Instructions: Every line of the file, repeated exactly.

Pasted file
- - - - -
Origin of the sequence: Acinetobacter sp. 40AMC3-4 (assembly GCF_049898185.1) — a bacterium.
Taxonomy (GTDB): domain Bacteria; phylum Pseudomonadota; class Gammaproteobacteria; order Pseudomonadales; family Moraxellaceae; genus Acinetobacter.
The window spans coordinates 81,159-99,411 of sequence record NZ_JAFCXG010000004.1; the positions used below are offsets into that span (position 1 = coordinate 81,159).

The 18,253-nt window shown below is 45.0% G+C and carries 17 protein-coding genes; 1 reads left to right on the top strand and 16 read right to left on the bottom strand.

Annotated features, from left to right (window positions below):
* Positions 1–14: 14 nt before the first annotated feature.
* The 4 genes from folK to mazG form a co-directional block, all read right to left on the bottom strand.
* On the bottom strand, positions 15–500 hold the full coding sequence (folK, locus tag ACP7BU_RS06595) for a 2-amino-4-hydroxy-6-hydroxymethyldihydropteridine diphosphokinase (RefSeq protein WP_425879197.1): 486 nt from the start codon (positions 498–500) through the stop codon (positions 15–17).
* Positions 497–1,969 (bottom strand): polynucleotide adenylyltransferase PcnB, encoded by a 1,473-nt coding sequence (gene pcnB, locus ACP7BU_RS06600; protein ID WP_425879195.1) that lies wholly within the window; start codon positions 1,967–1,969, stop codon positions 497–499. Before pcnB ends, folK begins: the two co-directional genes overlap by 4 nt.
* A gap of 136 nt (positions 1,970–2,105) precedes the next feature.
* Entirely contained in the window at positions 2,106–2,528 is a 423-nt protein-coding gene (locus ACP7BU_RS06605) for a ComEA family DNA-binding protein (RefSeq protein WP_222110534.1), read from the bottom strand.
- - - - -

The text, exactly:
Origin of the sequence: Acinetobacter sp. 40AMC3-4 (assembly GCF_049898185.1) — a bacterium.
Taxonomy (GTDB): domain Bacteria; phylum Pseudomonadota; class Gammaproteobacteria; order Pseudomonadales; family Moraxellaceae; genus Acinetobacter.
The window spans coordinates 81,159-99,411 of sequence record NZ_JAFCXG010000004.1; the positions used below are offsets into that span (position 1 = coordinate 81,159).

The 18,253-nt window shown below is 45.0% G+C and carries 17 protein-coding genes; 1 reads left to right on the top strand and 16 read right to left on the bottom strand.

Annotated features, from left to right (window positions below):
* Positions 1–14: 14 nt before the first annotated feature.
* The 4 genes from folK to mazG form a co-directional block, all read right to left on the bottom strand.
* On the bottom strand, positions 15–500 hold the full coding sequence (folK, locus tag ACP7BU_RS06595) for a 2-amino-4-hydroxy-6-hydroxymethyldihydropteridine diphosphokinase (RefSeq protein WP_425879197.1): 486 nt from the start codon (positions 498–500) through the stop codon (positions 15–17).
* Positions 497–1,969 (bottom strand): polynucleotide adenylyltransferase PcnB, encoded by a 1,473-nt coding sequence (gene pcnB, locus ACP7BU_RS06600; protein ID WP_425879195.1) that lies wholly within the window; start codon positions 1,967–1,969, stop codon positions 497–499. Before pcnB ends, folK begins: the two co-directional genes overlap by 4 nt.
* A gap of 136 nt (positions 1,970–2,105) precedes the next feature.
* Entirely contained in the window at positions 2,106–2,528 is a 423-nt protein-coding gene (locus ACP7BU_RS06605) for a ComEA family DNA-binding protein (RefSeq protein WP_222110534.1), read from the bottom strand.